I recently talked to Danny and reminded him of the time he tried to save me at the Golden Nugget on his knees. I said, Danny, do you remember the passage you were reciting to help save me? Danny immediately said, "I sure do, it was Romans 10 – verse 9 and verse 10." (Note: The words in parentheses are Danny's extra interpretations of each verse.)

Verse 9: That if you confess with your mouth the Lord Jesus and believe in your heart that God has raised (him) Jesus from the dead, you will be saved. (Not put on probation, but unconditionally saved.)
Verse 10: For with the heart (Inner Man) one believes unto righteousness (right standing with God) and with the mouth, confession is made into salvation. (Being saved from hell and going to heaven.)

Chip Reese, like Danny, had a very generous heart, and I experienced it myself early in 1979. I owned a dance studio at 1775 E. Tropicana called Starlight Dance Studio, which is where the Liberace Museum is located today. In fact, Liberace was the owner of the new shopping center, and he was my landlord. One day I was teaching a dance lesson, when the telephone rang. I got the shocking news that my Mom had suddenly died unexpectantly. Simply put, I was practically paralyzed with grief, and left the studio in a daze. I wasn't prepared for this at all. The report was she had died from a bleeding ulcer by herself at home, back in Dayton, Ohio.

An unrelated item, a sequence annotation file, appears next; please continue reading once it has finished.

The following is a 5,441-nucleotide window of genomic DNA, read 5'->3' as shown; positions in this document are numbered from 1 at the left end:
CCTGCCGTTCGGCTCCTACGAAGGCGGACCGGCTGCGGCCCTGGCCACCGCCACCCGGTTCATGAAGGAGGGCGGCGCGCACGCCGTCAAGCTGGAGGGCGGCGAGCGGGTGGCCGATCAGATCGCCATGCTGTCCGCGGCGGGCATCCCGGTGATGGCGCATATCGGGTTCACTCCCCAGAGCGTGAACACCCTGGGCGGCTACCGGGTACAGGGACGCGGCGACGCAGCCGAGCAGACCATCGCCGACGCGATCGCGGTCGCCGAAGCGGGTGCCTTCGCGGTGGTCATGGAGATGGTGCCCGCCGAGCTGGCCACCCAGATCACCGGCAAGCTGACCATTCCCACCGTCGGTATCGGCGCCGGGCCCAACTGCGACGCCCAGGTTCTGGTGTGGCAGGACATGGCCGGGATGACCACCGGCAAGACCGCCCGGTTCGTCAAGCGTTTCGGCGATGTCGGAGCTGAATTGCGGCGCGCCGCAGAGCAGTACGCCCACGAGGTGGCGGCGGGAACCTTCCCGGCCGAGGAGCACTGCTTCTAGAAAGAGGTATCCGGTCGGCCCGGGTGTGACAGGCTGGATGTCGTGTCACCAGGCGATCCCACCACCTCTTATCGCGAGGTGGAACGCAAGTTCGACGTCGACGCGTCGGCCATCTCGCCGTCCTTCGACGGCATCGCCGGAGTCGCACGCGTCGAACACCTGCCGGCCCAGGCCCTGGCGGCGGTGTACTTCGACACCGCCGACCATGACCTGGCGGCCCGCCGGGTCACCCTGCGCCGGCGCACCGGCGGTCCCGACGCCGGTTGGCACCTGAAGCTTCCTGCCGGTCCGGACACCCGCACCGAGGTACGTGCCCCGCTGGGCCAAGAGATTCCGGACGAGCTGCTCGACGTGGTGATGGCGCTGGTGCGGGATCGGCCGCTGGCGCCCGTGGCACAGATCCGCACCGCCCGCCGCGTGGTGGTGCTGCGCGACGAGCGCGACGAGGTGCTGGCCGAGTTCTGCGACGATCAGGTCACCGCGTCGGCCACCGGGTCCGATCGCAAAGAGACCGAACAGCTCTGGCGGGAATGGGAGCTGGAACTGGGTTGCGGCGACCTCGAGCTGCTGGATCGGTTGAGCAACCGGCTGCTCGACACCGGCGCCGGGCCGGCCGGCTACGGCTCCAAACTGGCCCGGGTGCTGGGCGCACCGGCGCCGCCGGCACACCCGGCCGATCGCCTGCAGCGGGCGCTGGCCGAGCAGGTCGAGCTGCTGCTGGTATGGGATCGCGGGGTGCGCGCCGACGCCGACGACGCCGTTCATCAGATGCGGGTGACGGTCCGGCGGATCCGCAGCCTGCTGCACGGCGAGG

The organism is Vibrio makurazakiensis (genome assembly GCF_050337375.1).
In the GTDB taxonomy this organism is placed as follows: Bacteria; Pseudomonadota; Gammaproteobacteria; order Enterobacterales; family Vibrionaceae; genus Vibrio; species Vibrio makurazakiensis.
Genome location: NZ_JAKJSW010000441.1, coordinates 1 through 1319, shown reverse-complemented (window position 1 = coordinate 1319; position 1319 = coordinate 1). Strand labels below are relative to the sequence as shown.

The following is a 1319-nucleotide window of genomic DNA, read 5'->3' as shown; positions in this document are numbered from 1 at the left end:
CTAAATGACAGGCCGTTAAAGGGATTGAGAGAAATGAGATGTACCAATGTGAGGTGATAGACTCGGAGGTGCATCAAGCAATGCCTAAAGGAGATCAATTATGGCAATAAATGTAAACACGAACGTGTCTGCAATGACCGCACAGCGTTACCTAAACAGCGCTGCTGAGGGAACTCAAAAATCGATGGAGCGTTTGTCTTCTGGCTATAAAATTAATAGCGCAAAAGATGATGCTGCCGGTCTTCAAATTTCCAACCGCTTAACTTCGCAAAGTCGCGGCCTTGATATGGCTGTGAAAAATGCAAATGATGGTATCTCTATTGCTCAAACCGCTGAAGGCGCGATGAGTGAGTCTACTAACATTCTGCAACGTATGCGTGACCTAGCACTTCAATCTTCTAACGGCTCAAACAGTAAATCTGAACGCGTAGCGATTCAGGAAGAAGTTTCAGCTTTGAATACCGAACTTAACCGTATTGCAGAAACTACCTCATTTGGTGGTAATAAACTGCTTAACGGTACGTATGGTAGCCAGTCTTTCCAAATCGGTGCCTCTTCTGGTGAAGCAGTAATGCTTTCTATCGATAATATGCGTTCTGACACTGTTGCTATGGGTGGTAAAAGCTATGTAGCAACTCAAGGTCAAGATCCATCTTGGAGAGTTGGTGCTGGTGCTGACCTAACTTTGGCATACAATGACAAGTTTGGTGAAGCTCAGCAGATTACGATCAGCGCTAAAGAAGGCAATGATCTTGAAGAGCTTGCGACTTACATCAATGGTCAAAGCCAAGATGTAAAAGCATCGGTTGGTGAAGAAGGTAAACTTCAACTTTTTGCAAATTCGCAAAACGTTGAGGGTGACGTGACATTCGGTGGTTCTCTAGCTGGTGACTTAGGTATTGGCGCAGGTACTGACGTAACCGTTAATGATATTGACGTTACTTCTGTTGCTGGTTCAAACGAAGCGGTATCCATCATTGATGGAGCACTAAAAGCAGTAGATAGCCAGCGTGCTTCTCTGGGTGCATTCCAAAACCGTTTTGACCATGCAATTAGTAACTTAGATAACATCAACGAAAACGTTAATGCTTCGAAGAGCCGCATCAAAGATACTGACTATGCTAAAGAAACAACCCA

I can't excuse what happened, but I wandered up and down the Las Vegas strip all night, drinking and gambling recklessly. I loosely gambled off thousands of dollars that night, in a depressed demeanor, and none of it would bring my Mom back. I found myself at a Las Vegas Strip bus stop on a bench at six the next morning. I woke up and pulled my pockets inside out. I was broke, as I had lost everything. I did find one quarter! I thought to myself, what have I done? Reality set in, as it hit me: I didn't have any money to even catch a flight back to Ohio for the funeral. I found myself walking down the Strip wondering what I was going to do.